Beijing: China has formally challenged US countervailing duties over 22 categories of Chinese products, accusing Washington of abusing World Trade Organisation (WTO) rules and infringing the legitimate rights of Chinese firms.

The Chinese Commerce Ministry said it has requested WTO consultations, the first stage of a formal dispute settlement, with the US over a case involving products worth USD 7.29 billion.

In its countervailing duty investigations over the Chinese imports in question, US has acted inconsistently with WTO rules in many aspects -- including its application of the term of public bodies, specificity, facts available and its considering export restriction measures as subsidies, the Ministry said in a statement.

The WTO has already ruled against US on these grounds in the past, but the world's biggest economy has continued to follow the wrong path in the investigations and has not resolved the issues despite China's strong concerns, it said.

"The US behaviour abused trade remedy practices and harmed the legal rights and interests of Chinese companies... The Chinese government opposes abuse of WTO rules and trade protectionism explicitly and consistently," the ministry spokesman Shen Danyang said in the statement.

"We hope that, through active dialogue and communication under the WTO dispute settlement mechanism, the United States can correct its long-time wrong behavior in countervailing duty investigations, abide by WTO rules and address our concerns properly," Shen said.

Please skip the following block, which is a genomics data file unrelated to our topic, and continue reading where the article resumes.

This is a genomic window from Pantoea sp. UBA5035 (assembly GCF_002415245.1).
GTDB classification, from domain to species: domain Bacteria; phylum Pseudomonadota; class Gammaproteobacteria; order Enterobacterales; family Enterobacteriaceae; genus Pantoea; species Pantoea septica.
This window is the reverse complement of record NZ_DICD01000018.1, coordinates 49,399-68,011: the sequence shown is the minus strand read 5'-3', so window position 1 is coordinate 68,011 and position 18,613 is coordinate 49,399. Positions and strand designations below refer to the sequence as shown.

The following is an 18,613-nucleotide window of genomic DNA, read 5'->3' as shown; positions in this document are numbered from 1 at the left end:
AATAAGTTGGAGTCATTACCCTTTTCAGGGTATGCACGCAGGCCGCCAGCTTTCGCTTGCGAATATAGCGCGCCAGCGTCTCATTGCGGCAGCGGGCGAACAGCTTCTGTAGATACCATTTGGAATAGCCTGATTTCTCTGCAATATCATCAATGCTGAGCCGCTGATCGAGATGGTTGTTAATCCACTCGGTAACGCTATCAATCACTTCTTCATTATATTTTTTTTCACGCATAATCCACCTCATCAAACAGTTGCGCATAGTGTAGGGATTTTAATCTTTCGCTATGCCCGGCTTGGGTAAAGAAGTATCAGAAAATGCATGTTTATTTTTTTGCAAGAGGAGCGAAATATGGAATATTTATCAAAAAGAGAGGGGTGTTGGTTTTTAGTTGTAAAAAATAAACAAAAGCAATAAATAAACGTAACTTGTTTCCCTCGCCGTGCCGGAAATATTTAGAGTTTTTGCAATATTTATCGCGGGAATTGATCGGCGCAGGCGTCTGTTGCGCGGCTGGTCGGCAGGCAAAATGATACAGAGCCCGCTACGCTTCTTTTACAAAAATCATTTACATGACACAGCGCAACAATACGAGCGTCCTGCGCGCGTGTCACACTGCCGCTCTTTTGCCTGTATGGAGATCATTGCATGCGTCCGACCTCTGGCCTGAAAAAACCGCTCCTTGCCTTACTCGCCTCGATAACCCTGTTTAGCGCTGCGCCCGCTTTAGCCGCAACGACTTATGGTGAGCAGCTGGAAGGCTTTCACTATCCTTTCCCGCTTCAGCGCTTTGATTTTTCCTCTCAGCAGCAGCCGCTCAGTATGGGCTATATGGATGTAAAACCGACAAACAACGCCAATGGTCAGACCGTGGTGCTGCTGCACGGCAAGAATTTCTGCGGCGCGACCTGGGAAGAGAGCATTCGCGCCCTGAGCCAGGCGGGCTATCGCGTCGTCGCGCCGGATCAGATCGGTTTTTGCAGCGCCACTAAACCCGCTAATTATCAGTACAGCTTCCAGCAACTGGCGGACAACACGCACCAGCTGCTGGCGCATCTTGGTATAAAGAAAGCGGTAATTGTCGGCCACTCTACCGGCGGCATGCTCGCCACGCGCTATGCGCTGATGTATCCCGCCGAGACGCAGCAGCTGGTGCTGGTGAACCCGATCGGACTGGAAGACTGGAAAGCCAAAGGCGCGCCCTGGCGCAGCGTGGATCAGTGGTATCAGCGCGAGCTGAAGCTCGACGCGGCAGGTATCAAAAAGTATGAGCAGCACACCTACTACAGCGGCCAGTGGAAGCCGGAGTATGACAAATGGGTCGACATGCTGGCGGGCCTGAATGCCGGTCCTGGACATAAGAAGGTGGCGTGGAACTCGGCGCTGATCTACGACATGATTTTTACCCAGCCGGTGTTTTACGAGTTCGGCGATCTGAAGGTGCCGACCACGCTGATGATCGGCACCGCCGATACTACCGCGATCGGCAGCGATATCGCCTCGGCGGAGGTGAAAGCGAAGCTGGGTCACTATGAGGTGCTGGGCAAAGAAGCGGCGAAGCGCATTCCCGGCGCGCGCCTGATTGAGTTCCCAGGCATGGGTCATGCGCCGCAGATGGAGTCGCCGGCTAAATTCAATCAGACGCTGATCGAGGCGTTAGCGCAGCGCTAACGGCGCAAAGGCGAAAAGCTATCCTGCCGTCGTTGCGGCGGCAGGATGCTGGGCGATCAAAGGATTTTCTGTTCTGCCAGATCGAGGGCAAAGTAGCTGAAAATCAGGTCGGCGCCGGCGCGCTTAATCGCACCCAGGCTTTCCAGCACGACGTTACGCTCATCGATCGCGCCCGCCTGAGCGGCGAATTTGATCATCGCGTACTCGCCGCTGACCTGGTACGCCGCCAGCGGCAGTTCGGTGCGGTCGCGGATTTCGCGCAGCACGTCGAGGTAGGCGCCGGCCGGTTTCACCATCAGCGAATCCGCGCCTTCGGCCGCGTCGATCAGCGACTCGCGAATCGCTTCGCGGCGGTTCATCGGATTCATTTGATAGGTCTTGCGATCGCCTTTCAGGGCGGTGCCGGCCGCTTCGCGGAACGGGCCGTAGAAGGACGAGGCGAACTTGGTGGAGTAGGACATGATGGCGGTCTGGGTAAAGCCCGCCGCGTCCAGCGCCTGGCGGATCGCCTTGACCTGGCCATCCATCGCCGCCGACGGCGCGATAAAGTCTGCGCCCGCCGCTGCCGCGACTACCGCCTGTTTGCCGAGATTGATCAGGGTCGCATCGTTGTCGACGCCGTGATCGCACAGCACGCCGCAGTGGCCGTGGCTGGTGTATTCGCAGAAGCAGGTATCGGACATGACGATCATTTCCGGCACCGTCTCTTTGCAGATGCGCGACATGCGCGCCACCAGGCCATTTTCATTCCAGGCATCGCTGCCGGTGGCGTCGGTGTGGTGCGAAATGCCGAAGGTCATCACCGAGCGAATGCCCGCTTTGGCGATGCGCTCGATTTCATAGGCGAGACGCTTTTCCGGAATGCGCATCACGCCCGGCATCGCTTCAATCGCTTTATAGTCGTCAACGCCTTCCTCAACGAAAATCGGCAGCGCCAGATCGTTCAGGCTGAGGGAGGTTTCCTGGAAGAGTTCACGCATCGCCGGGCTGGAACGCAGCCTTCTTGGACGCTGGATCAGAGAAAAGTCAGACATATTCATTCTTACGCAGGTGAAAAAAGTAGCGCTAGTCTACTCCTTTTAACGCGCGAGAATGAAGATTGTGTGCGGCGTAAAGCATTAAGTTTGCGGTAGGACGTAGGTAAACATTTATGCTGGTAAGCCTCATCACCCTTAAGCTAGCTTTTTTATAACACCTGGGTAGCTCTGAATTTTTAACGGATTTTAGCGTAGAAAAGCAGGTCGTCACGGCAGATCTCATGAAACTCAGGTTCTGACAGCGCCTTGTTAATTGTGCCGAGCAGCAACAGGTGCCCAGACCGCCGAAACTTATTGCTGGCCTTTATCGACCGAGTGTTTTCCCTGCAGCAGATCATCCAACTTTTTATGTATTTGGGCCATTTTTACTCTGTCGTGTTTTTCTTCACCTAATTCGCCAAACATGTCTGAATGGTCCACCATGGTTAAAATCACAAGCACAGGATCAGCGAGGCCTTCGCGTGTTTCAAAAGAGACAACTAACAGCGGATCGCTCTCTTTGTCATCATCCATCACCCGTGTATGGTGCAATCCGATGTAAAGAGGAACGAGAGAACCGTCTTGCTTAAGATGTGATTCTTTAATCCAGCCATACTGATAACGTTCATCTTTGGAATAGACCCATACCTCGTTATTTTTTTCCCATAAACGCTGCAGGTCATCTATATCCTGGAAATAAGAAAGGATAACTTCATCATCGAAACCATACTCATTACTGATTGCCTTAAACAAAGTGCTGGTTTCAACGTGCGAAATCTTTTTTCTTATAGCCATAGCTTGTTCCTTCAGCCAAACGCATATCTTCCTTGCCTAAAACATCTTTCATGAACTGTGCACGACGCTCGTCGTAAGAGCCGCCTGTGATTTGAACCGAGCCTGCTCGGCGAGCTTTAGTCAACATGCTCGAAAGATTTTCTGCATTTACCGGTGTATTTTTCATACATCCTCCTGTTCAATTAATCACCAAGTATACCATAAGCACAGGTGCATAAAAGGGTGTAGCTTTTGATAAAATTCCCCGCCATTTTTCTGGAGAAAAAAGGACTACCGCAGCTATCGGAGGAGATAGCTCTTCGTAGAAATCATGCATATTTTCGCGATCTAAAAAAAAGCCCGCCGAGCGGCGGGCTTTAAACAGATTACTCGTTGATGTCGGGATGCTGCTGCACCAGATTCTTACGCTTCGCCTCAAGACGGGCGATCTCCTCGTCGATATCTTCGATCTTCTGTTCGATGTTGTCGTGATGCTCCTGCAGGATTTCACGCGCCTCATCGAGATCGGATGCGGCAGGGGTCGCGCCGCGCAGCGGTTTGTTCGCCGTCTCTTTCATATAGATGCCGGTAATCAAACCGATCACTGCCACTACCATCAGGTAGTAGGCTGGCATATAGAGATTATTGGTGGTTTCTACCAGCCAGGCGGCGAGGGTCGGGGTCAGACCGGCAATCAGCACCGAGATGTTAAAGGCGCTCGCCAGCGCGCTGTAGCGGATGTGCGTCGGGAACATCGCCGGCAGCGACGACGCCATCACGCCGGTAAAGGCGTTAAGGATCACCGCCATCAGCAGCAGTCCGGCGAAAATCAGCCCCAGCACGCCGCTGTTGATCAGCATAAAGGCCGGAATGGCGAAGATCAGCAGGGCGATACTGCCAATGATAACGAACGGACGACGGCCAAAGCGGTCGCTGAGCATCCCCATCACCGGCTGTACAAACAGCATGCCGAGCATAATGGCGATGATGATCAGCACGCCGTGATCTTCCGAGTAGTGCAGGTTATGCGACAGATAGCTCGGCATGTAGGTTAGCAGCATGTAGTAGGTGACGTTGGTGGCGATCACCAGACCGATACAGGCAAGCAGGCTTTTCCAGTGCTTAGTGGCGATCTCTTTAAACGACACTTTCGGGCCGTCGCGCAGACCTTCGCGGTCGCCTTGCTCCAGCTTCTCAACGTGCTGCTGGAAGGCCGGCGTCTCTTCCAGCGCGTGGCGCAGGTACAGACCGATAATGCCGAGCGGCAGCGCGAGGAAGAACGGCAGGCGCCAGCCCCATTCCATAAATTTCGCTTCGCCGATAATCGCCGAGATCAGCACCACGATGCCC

If consultations fail to produce a solution, China may request a WTO panel ruling on the case. The US has initiated almost 30 anti-dumping and countervailing duty probes over Chinese imports in the past five years.

China successfully challenged four of them at the WTO in March, 2011. China's move came amid worsening clashes between the two countries over solar products, which arose last year when a group of US solar panel manufacturers filed a formal complaint to the Department of Commerce.

US producers said China-made panels were being sold at extremely low prices because of hefty government subsidies, but Chinese makers argued their commercial success resulted from fair competition.

In the latest round of China probes, the US government announced a preliminary decision in March to impose countervailing duties at rates ranging from 2.9 percent to 4. 73 percent on crystalline silicon photovoltaic cells.

In another preliminary decision last week, the US Commerce Department announced anti-dumping duties over Chinese solar cells at rates from 31.14 percent to 249.96 percent. In those two cases, the United States again behaved wrongly, Shen commented.


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